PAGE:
Make tracks for 500 miles of rock and road

Scenic splen­dour, his­toric high­lights and fan­tas­tic food – the North Coast 500 boasts it all, says An­drea Pear­son

Sunday Herald - - 19.03.17 WEEK IN PERSPECTIVE -

BRAND­ING is powerful. For years i t has been pos­si­ble to drive a coastal route around the north High­lands, but i nvit - ing tourists to drive the A9, A99 and A832 hardly has the same ap­peal as “North Coast 500”. It sounds cool … enough per­haps to be Scot­land’s an­swer to Route 66. And be­sides, NC500 is very hash­tag­gable.

The route was launched in May 2014 by North High­lands Ini­tia­tive ( NHI), a char­i­ta­ble or­gan­i­sa­tion aim­ing to boost tourism and bring money into the econ­omy. It has been a mas­ter­stroke of mar­ket­ing and has seen the route achieve in­ter­na­tional recog­ni­tion.

Rough Guides now in­cludes Scot­land in its top three des­ti­na­tions for 2017, thanks to the NC500, which it named as the UK’s best road trip; The Times named it as one of the Top Five Coastal Tour­ing Routes in the World while Na­tional Ge­o­graphic Trav­eller rated it num­ber two in its list of “101 Rea­sons to Travel Now’’.

In­ver­ness is the of­fi­cial start and finish of the 516 miles. The route is cir­cu­lar only in name – it is more of a di­a­mond, with the four cor­ners at In­ver­ness, John o’Groats, Dur­ness and Ap­ple­cross. But don’t be fooled into think­ing far-flung Dur­ness is the half way point … the west coast sec­tion is tele­phone-wire wig­gly and takes con­sid­er­ably longer.

Which way round is best? An­ti­clock­wise seems right. As soon as you reach In­ver­ness you are hun­gry for coast­line and the route to John O’Groats pro­vides in­stant grat­i­fi­ca­tion.

But rather than fac­ing the car for­ward and tear­ing to the finish it is best to treat the route as a won­der­ful string of tour­ing bases. For starters, a short de­tour takes driv­ers to Cro­marty on the Black Isle, where an overnight stay at the not-for-profit Cro­marty Arts Trust … tak­ing in an ex­hi­bi­tion or a week­end work­shop … will help pre­pare your in­ner pho­tog­ra­pher or painter for the jour­ney ahead. The east coast is filled with his­tory and stark re­minders of the pu­n­ish­ment the clear­ances brought. I nland crofters were forced to live on pre­cip­i­tous cliffs, and hav­ing to fish for a liv­ing. Nowhere is their grit more starkly il­lus­trated than at the Whali­goe steps – 365 stone steps cut into the rock to al­low the fisher- men’s wives col­lect the catch and then carry their heavy bas­kets seven miles to the mar­kets at Wick. At John O’Groats, the short walk from Dun­cansby Light­house to the stacks is out­stand­ing, en­abling you to stand and gaze for miles along two coasts of the coun­try – down the east to­wards Wick in one di­rec­tion and along the ex­cit­ing folds of the north coast in the other.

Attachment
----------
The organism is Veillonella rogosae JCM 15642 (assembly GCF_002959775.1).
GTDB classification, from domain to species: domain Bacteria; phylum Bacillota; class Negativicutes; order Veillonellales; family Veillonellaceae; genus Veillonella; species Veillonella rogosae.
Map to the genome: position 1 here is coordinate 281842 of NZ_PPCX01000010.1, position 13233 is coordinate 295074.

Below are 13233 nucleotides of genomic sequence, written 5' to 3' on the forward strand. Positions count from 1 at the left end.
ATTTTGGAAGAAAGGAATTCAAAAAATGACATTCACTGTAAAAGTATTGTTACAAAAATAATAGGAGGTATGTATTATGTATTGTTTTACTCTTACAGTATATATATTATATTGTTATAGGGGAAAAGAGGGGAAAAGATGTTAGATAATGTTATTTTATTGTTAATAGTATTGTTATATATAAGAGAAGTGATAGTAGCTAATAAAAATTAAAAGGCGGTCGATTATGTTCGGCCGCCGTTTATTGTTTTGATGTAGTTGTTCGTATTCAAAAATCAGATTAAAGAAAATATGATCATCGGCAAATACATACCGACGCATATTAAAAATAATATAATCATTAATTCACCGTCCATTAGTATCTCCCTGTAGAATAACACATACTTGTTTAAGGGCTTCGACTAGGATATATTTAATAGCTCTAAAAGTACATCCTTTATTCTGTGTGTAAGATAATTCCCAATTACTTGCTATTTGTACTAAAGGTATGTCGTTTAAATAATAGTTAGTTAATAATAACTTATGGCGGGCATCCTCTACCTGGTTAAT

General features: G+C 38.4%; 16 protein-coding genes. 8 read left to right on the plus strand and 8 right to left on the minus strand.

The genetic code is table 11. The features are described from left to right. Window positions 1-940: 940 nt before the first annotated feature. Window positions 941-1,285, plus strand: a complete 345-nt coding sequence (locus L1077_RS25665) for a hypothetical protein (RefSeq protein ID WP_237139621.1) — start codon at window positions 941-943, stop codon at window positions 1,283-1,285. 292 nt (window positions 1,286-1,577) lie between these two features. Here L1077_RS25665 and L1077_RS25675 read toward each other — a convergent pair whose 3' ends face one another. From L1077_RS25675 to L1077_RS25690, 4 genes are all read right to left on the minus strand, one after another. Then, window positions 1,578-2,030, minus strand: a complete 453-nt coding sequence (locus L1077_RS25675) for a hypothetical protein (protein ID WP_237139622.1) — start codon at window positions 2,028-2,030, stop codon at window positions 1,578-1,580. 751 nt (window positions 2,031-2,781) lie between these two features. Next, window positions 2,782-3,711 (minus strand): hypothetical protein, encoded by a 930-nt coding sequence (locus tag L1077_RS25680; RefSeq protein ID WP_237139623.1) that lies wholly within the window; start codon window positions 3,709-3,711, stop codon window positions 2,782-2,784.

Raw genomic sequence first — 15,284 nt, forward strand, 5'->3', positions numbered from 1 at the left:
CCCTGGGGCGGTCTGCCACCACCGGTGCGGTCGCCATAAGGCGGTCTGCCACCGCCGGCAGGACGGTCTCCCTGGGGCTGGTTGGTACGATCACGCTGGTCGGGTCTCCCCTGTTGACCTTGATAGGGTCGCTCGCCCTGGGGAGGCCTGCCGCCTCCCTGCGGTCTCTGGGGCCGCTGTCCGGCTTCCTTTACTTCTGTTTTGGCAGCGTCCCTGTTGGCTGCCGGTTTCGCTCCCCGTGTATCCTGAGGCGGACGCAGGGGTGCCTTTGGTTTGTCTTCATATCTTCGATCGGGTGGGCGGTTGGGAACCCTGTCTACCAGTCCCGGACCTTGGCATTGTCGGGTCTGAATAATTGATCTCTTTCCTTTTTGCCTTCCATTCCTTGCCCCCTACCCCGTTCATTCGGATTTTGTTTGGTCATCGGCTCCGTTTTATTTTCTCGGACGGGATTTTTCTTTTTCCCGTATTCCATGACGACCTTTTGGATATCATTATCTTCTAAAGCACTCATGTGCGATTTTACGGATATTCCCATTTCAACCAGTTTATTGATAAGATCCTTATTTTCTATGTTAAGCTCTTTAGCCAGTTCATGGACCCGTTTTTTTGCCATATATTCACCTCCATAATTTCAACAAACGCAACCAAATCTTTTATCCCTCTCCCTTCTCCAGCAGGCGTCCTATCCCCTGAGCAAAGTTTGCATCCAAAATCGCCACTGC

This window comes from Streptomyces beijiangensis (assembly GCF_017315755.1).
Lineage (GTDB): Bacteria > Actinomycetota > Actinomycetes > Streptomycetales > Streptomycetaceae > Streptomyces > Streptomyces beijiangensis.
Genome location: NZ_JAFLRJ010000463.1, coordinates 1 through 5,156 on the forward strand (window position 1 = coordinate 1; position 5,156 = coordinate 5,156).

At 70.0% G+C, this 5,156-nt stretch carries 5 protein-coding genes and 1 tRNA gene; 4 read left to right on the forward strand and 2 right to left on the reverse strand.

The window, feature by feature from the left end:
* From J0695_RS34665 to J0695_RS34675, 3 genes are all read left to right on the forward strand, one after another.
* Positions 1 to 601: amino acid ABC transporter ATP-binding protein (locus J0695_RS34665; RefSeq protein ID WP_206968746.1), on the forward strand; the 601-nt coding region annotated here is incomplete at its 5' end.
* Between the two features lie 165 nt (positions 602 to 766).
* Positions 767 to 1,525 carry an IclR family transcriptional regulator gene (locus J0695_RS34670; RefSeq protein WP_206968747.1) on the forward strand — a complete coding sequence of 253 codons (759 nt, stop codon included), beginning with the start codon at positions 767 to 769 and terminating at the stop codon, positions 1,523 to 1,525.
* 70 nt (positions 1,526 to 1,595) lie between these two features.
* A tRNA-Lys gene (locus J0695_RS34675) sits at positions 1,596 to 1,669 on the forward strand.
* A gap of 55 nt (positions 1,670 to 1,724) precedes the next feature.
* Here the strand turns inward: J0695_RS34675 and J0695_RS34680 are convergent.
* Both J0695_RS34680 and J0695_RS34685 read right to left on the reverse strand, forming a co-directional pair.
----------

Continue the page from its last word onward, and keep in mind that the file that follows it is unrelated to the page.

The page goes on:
And why just gaze across the wa­ter at Orkney’s won­ders? As Scot­land cel­e­brates its Year of His­tory Her­itage and Arche­ol­ogy, hop on the North­link ferry from Scrab­ster near Thurso to Strom­ness in Orkney to visit the Ness of Brodgar – thought to be Europe’s most sig­nif­i­cant arche­o­log­i­cal find, dat­ing back more than 5,000 years.

The Forss Ho­tel near Thurso is a wise stop for lunch or din­ner – it has a two AA Rosette res­tau­rant a fab­u­lous coun­try house feel. Or skip ahead to the Tongue Ho­tel, a for­mer sport­ing lodge over­look­ing Ben Loyal and Ben Hope which won the Scot­tish Ho­tel awards’ High­land Small Coun­try Ho­tel hon­our in 2016.

This is High­land liv­ing at its choco­late- box best, with hill climb­ing, an­gling, golf­ing or board games in the cosy lounge bar all on of­fer.

Along the jour­ney it gets hard to de­cide whether to make your for­ays to the coast or in­land to the hills: the peaks of Ben Hope; Ben Loyal; Suil­ven; Stac Po­laidh An Teal­lach are all tan­ta­liz­ingly close to the route. But then again, Sand­wood Bay must be Scot­land’s most stun­ning beach and it would be a sin to miss it.

There is a sense that the time is right for the NC500. The rock stacks and hills may have lain al­most un­changed for mil­len­nia but ac­cess has evolved. Cars are warmer and safer, nav­i­ga­tion is eas­ier, Wi-fi is wide­spread and ac­com­mo­da­tion, food, beer, draught- proof­ing, tents, boots, Gore­tex and just about ev­ery­thing you could need on the jour­ney … are all bet­ter.

And let’s not for­get the shuf­fle func­tion on the in-car iPhone. And num­ber one on the of­fi­cial NC500 playlist? The Pro­claimers of course.

SCOT THE LOT: Scot­land’s an­swer to Amer­ica’s Route 66, the North Coast 500 of­fi­cially be­gins in In­ver­ness and takes in the three ‘cor­ners’ of John o’ Groats, Dur­ness and Ap­ple­cross, left.

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